The supermarket aisles are full of cheeses, cured meats, biscotti’s, pasta, tomato sauces and more. Everything looks incredible and it’s hard not to reflect on my pre diagnosis days where I could literally pig out on all these foods. The funny thing is I never did. Even when we rented a Villa in Tuscany one year and I literally cooked everything a la Italian.

Diabetes Blog week Yoga for Diabetes     Rachel in Italy

I think my Yoga practice has a lot to do with it.  With the stronger practices of pranayama the body absolutely knows what’s nourishing and what’s depleting. I’ve learned over the years to eat to my ayurvedic type. I’m pitta/vata which means foods need to be warm, but not too spicy, naturally full of good fats and not too rich.

It was actually easier to let go of all the carbs then I thought it would be. That’s because it all happened so gradually. Insulin wasn’t in my plan so at first I let go of bread and wheat products, then eventually grains and legumes and finally the higher carbohydrate vegetables and dairy.

Instead of feeling hungry all the time and tired I had even more energy. It was at odds with my lab results which showed the signs of someone who was suffering from the symptoms of severe chronic fatigue.  My doctor and I agreed that it had to be my consistent yoga practice and my transition to the ketogenic diet that had made me asymptomatic.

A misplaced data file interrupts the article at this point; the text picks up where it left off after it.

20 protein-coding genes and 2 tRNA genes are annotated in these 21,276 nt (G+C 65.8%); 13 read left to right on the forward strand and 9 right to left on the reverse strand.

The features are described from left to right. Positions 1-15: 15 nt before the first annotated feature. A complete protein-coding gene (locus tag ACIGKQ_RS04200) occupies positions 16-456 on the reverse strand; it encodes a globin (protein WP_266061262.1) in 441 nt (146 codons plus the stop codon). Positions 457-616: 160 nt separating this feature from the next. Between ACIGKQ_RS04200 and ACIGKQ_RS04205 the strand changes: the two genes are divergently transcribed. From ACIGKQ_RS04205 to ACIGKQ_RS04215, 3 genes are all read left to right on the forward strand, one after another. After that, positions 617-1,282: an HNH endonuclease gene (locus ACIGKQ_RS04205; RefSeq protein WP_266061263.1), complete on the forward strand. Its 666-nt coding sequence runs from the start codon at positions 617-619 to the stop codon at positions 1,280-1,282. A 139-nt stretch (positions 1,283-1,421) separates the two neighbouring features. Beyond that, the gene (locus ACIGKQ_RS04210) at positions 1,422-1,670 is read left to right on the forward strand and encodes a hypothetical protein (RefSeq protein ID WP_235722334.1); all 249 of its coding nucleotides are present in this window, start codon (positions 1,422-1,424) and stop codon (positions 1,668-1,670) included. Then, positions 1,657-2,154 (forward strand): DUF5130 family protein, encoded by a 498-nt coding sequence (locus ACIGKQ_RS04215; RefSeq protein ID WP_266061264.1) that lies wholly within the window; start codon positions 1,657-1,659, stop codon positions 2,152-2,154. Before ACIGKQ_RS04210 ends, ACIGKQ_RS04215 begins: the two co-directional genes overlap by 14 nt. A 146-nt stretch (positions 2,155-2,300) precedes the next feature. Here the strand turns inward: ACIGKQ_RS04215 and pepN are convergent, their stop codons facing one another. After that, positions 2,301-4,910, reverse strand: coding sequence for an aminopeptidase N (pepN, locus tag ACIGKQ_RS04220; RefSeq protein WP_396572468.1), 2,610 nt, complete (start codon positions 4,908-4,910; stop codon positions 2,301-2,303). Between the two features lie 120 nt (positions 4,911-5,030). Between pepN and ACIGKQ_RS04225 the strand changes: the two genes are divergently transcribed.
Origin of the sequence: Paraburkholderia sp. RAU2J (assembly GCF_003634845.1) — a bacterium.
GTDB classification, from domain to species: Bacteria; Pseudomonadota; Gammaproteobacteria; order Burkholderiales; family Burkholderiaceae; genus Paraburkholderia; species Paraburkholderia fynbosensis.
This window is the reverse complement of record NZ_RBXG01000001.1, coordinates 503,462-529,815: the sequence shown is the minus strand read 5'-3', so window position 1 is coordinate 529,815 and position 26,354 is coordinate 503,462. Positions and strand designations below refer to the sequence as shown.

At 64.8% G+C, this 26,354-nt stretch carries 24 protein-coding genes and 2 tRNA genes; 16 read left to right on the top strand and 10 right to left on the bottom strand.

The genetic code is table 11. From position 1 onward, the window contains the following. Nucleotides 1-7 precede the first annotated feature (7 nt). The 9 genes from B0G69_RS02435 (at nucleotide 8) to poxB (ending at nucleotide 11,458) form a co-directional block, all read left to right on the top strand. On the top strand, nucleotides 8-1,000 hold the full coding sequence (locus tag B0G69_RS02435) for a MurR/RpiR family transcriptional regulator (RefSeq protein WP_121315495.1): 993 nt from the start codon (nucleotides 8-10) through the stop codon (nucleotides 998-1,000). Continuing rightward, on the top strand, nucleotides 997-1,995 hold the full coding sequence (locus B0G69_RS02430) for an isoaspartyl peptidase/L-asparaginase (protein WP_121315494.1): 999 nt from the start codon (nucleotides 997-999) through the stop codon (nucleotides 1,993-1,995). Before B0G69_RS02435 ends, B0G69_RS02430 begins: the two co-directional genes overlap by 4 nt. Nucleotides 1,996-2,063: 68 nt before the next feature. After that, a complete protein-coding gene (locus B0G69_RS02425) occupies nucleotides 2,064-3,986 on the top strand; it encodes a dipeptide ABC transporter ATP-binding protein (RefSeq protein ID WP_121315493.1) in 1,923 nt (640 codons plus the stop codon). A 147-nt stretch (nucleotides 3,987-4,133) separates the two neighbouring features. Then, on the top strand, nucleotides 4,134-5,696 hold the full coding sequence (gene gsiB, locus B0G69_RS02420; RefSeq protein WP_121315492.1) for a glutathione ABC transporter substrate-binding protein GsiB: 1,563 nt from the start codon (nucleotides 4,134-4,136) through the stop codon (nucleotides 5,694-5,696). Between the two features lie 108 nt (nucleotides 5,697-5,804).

But all that doesn’t mean it’s easy to replace my passion for pizza and that I don’t long for a sweet treat. And I know I could bite the bullet and just start bolusing for the extra carbs. But I’m also inspired by everything I’ve heard and read about having as little Insulin on board as possible. The less Insulin, the less likely a hypo. Sounds like a good recipe to me.

So how do I feed my sweet tooth?

Hemp Chia Coconut Butter Balls

Hemp seeds are packed with protein and phytonutrients and Omega 3’s and brilliant for healing the gut lining as are chia seeds. Unsweetened desiccated coconut provides healthy fats and protein as well as being super low carb and has a natural sweetness. And butter is the glue that sticks it all together. One bliss ball a day is enough for me, but sometimes I have one for breakfast when I don’t have time to make a bigger meal. I’ve added other ingredients to the recipe like a mixture of black and white sesame seeds, pumpkin seeds or even ground almonds. But sometimes all those varieties upset my digestion. After lots of trial and era I am happy with the basic recipe below.

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Why not give it a try and tell me what you think. I’d love to know.

With great respect…. Rachel

Rachel’s Recipe for Bliss!

1 tablespoon unhulled hemp seeds

1 tablespoon chia or less if you are sensitive to the carbs in chia

2 tablespoons or a little more of desiccated sugar free coconut/or you can grind the two tablespoons

1 tablespoon water

1 tablespoon butter

Put all the dry ingredients into a shallow bowl, add the water first stir until the mixture is just a little damp and starts to stick together ( it shouldn’t be gloppy or wet) add the butter and mush everything together with your hands till thoroughly mixed, then form into a ball. You can wrap in baking paper and freeze for half an hour if you want it to be hard and crunchy, or refrigerate… or just eat as is.